Are Clackamas County voters done with Oregon’s drug decriminalization law, passed in 2020?
Inquiring minds on the Clackamas County Board of Commissioners want to know. They are exploring whether to ask voters on the November ballot if they want to overturn Measure 110, the referendum that reduced penalties for possession of personal amounts of most drugs from a misdemeanor to a violation.
Clackamas County Counsel Stephen Madkour and members of his staff plan to brief commissioners on the matter June 7, according to a policy session worksheet issued by the county.
“As part of the Project Turnkey discussion, the board expressed interest in referring a question to the voters concerning Measure 110,” the worksheet says.
Project Turnkey is a state-funded grant program run by the Oregon Community Foundation that purchases old motels and turns them into housing. Clackamas County commissioners reversed course in March and nixed a previously approved plan to buy a Quality Inn and and turn it into transitional housing.
A proposed ballot title for the Measure 110 inquiry, according to the worksheet, is: “Should the Oregon Legislature criminalize possession of certain hard drugs, specifically, heroin, cocaine, methamphetamine, MDMA, LSD, psilocybin, methadone, and oxycodone?”
By including psilocybin, the active ingredient in magic mushrooms, Clackamas County is asking voters to reconsider Measure 109, too. That initiative legalized the use of psilocybin in strictly regulated settings.
County commissioners held their first meeting on the ballot inquiry April 19.
Measure 110 has become a lightning rod for critics who see rising drug overdoses and link them to weaker penalties for possession. As of May 16, there had been 85 overdose deaths in Portland in 2023, up 46% from the same period last year, according to the Portland Police Bureau.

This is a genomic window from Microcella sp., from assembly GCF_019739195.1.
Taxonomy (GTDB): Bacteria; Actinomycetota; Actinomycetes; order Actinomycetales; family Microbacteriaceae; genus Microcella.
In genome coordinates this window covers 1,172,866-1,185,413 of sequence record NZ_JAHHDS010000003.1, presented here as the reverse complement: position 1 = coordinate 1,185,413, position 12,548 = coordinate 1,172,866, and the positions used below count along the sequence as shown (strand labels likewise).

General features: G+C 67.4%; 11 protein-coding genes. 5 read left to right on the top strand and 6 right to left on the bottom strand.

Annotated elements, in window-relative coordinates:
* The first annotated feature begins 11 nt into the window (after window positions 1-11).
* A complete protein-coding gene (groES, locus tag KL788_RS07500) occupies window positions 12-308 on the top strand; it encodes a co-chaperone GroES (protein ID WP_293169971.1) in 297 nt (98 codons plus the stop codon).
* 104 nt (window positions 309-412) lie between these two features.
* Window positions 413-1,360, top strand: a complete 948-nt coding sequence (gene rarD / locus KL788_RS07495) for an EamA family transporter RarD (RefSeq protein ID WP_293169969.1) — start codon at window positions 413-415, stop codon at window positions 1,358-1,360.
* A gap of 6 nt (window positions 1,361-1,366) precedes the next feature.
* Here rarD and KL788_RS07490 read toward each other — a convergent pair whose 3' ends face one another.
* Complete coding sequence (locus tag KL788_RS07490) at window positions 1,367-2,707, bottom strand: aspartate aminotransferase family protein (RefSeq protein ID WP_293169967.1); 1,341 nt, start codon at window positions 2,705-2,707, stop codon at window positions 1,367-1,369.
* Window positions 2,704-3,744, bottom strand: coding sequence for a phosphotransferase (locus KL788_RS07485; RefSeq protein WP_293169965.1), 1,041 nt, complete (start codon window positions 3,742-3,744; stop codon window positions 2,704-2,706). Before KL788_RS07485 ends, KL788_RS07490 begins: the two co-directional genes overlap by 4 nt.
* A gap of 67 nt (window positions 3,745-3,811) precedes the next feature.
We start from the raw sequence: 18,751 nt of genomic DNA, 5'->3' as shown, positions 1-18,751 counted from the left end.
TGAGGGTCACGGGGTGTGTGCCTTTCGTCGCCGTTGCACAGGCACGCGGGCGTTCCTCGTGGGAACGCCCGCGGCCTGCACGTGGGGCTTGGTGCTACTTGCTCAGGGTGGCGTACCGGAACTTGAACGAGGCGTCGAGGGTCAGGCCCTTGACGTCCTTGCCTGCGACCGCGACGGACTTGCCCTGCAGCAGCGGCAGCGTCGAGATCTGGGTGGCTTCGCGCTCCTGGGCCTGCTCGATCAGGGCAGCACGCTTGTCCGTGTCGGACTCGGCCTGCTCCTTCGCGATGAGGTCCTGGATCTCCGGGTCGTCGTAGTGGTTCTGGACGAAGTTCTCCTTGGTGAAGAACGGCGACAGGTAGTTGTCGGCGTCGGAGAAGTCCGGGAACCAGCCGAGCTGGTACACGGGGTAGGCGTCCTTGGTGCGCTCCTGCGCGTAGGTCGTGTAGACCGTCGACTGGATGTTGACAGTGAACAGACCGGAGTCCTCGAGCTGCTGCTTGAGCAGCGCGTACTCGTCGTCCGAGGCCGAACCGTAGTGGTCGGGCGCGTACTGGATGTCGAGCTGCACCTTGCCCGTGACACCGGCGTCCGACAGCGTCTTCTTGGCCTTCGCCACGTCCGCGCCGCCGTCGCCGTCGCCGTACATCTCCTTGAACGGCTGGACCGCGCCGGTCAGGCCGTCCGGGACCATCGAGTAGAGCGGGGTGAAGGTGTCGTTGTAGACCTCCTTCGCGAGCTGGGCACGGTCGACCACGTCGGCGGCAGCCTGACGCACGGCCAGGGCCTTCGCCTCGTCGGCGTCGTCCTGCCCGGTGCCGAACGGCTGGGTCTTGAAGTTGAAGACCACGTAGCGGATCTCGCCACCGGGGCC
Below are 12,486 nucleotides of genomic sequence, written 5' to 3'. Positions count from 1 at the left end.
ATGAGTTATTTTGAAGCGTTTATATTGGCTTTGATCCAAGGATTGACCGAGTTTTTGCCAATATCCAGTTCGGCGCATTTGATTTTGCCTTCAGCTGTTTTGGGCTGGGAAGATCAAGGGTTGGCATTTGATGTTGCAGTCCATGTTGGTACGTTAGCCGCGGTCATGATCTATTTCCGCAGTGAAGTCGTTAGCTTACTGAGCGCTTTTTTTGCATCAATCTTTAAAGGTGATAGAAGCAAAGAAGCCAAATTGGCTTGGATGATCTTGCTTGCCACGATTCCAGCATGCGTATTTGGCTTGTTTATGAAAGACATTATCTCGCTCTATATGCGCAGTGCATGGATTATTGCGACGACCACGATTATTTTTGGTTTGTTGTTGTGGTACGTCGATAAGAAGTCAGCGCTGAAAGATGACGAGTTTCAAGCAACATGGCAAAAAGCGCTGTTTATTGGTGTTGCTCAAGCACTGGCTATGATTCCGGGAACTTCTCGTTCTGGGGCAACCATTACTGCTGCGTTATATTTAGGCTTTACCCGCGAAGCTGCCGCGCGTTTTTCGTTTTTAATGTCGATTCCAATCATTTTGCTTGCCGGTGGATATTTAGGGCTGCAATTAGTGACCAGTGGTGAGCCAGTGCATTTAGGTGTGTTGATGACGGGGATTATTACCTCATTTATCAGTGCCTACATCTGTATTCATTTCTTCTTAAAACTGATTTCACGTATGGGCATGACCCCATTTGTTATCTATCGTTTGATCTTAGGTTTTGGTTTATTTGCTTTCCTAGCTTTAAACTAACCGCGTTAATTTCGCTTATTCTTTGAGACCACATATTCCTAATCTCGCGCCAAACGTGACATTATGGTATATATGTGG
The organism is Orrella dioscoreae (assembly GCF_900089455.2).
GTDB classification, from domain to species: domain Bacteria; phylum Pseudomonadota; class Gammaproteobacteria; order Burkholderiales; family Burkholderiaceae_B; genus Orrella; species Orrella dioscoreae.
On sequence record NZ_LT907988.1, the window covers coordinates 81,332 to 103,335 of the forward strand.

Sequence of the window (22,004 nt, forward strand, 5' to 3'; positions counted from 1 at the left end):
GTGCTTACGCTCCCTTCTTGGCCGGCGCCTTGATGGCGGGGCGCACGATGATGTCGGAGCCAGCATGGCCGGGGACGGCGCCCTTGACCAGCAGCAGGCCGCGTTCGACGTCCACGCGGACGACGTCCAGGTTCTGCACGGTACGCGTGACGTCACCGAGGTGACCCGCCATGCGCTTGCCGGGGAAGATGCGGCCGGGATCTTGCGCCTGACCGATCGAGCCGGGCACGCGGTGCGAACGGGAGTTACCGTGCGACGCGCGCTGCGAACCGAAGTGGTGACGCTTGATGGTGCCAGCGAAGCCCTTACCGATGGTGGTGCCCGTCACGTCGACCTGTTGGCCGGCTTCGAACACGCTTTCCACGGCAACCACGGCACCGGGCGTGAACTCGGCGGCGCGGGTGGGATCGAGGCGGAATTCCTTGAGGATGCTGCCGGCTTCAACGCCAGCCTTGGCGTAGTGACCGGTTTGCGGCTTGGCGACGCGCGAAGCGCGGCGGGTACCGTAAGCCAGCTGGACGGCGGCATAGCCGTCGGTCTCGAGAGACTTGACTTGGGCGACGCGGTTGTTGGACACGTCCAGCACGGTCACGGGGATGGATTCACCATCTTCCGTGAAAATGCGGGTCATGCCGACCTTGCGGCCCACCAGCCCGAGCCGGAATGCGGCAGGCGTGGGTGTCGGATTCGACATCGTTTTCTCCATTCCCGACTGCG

Advocates for Measure 110 say the new system is better than incarcerating drug users, a strategy the U.S. tried for decades, filling prisons with people who would have benefited more from treatment.
“If this is even legal, it is irresponsible and reckless,” says Tera Hurst, executive director of the Oregon Health Justice Recovery Alliance, an organization that advocates for implementation of Measure 110. “It brings unnecessary uncertainty to the people in Clackamas County who are counting on Measure 110 services, and the 16 local providers who have been allocated more than $14 million in substance use recovery services and have been working hard to save lives and help families in the community by using a public health response rather than the expensive and ineffective criminal justice system to treat addiction.”
So far, the Legislature has had little appetite for repealing Measure 110. State Rep. Lily Morgan (R-Grants Pass) introduced a bill to do just that, but it languished in committee. (And at any rate, few bills have much hope for passage this year as a Republican walkout drags on.)
Under Measure 110, the $100 fine for possession can be waived if the offender calls a phone number seeking drug treatment. As of May 17, only 32 people in Multnomah County had done it, according to data from Lines for Life, the nonprofit that staffs the hotline. Of those, only five had submitted paperwork to get their fines waived.